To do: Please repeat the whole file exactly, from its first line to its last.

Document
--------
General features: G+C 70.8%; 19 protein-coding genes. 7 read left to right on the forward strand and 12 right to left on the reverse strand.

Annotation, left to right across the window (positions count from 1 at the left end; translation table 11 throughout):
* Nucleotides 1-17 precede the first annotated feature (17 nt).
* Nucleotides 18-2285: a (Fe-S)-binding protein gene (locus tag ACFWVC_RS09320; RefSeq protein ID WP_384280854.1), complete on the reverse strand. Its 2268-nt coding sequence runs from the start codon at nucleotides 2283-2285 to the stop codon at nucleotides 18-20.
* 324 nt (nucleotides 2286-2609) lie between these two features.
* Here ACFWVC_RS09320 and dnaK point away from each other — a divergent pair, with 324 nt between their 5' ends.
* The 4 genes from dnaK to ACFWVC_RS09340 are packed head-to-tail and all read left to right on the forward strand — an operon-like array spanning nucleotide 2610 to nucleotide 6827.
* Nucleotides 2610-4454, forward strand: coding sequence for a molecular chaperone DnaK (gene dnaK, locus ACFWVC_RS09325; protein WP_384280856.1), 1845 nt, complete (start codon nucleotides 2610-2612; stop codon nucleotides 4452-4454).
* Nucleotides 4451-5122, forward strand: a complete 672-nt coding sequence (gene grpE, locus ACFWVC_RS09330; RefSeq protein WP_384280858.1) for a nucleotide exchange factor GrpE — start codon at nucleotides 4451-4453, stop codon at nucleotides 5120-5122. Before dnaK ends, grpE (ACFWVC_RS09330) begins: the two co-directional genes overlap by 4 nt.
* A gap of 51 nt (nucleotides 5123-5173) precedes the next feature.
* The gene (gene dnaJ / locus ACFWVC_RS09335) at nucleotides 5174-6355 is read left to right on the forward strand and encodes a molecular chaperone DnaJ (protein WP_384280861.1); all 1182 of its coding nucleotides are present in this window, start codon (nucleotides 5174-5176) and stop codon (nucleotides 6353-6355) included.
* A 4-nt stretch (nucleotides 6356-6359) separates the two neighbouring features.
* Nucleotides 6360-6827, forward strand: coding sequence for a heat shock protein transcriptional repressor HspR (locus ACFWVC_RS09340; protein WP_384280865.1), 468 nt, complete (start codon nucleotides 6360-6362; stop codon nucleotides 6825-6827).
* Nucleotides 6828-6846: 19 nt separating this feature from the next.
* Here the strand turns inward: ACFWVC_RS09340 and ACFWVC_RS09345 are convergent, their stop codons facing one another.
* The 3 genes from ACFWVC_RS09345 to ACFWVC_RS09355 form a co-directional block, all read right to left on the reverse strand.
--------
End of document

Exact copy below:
General features: G+C 70.8%; 19 protein-coding genes. 7 read left to right on the forward strand and 12 right to left on the reverse strand.

Annotation, left to right across the window (positions count from 1 at the left end; translation table 11 throughout):
* Nucleotides 1-17 precede the first annotated feature (17 nt).
* Nucleotides 18-2285: a (Fe-S)-binding protein gene (locus tag ACFWVC_RS09320; RefSeq protein ID WP_384280854.1), complete on the reverse strand. Its 2268-nt coding sequence runs from the start codon at nucleotides 2283-2285 to the stop codon at nucleotides 18-20.
* 324 nt (nucleotides 2286-2609) lie between these two features.
* Here ACFWVC_RS09320 and dnaK point away from each other — a divergent pair, with 324 nt between their 5' ends.
* The 4 genes from dnaK to ACFWVC_RS09340 are packed head-to-tail and all read left to right on the forward strand — an operon-like array spanning nucleotide 2610 to nucleotide 6827.
* Nucleotides 2610-4454, forward strand: coding sequence for a molecular chaperone DnaK (gene dnaK, locus ACFWVC_RS09325; protein WP_384280856.1), 1845 nt, complete (start codon nucleotides 2610-2612; stop codon nucleotides 4452-4454).
* Nucleotides 4451-5122, forward strand: a complete 672-nt coding sequence (gene grpE, locus ACFWVC_RS09330; RefSeq protein WP_384280858.1) for a nucleotide exchange factor GrpE — start codon at nucleotides 4451-4453, stop codon at nucleotides 5120-5122. Before dnaK ends, grpE (ACFWVC_RS09330) begins: the two co-directional genes overlap by 4 nt.
* A gap of 51 nt (nucleotides 5123-5173) precedes the next feature.
* The gene (gene dnaJ / locus ACFWVC_RS09335) at nucleotides 5174-6355 is read left to right on the forward strand and encodes a molecular chaperone DnaJ (protein WP_384280861.1); all 1182 of its coding nucleotides are present in this window, start codon (nucleotides 5174-5176) and stop codon (nucleotides 6353-6355) included.
* A 4-nt stretch (nucleotides 6356-6359) separates the two neighbouring features.
* Nucleotides 6360-6827, forward strand: coding sequence for a heat shock protein transcriptional repressor HspR (locus ACFWVC_RS09340; protein WP_384280865.1), 468 nt, complete (start codon nucleotides 6360-6362; stop codon nucleotides 6825-6827).
* Nucleotides 6828-6846: 19 nt separating this feature from the next.
* Here the strand turns inward: ACFWVC_RS09340 and ACFWVC_RS09345 are convergent, their stop codons facing one another.
* The 3 genes from ACFWVC_RS09345 to ACFWVC_RS09355 form a co-directional block, all read right to left on the reverse strand.